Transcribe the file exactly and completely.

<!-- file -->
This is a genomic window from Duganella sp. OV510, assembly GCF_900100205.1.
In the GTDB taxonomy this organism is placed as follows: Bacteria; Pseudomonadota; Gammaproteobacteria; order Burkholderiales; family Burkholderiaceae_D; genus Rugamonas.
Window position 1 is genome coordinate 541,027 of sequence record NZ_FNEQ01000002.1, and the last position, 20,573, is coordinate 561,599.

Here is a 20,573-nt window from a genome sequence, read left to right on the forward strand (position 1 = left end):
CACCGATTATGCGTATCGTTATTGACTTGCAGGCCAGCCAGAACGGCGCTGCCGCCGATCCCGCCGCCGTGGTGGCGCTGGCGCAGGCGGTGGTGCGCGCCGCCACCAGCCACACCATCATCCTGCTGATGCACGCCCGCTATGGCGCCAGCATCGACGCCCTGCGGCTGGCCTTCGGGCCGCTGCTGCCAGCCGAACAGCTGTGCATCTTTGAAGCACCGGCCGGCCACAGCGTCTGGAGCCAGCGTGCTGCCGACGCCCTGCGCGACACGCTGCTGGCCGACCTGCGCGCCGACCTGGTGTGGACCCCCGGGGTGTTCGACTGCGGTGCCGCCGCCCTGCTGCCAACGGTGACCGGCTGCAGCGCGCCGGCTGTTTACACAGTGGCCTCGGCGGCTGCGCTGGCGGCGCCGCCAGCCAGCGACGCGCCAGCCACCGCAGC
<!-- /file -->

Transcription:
This is a genomic window from Duganella sp. OV510, assembly GCF_900100205.1.
In the GTDB taxonomy this organism is placed as follows: Bacteria; Pseudomonadota; Gammaproteobacteria; order Burkholderiales; family Burkholderiaceae_D; genus Rugamonas.
Window position 1 is genome coordinate 541,027 of sequence record NZ_FNEQ01000002.1, and the last position, 20,573, is coordinate 561,599.

Here is a 20,573-nt window from a genome sequence, read left to right on the forward strand (position 1 = left end):
CACCGATTATGCGTATCGTTATTGACTTGCAGGCCAGCCAGAACGGCGCTGCCGCCGATCCCGCCGCCGTGGTGGCGCTGGCGCAGGCGGTGGTGCGCGCCGCCACCAGCCACACCATCATCCTGCTGATGCACGCCCGCTATGGCGCCAGCATCGACGCCCTGCGGCTGGCCTTCGGGCCGCTGCTGCCAGCCGAACAGCTGTGCATCTTTGAAGCACCGGCCGGCCACAGCGTCTGGAGCCAGCGTGCTGCCGACGCCCTGCGCGACACGCTGCTGGCCGACCTGCGCGCCGACCTGGTGTGGACCCCCGGGGTGTTCGACTGCGGTGCCGCCGCCCTGCTGCCAACGGTGACCGGCTGCAGCGCGCCGGCTGTTTACACAGTGGCCTCGGCGGCTGCGCTGGCGGCGCCGCCAGCCAGCGACGCGCCAGCCACCGCAGC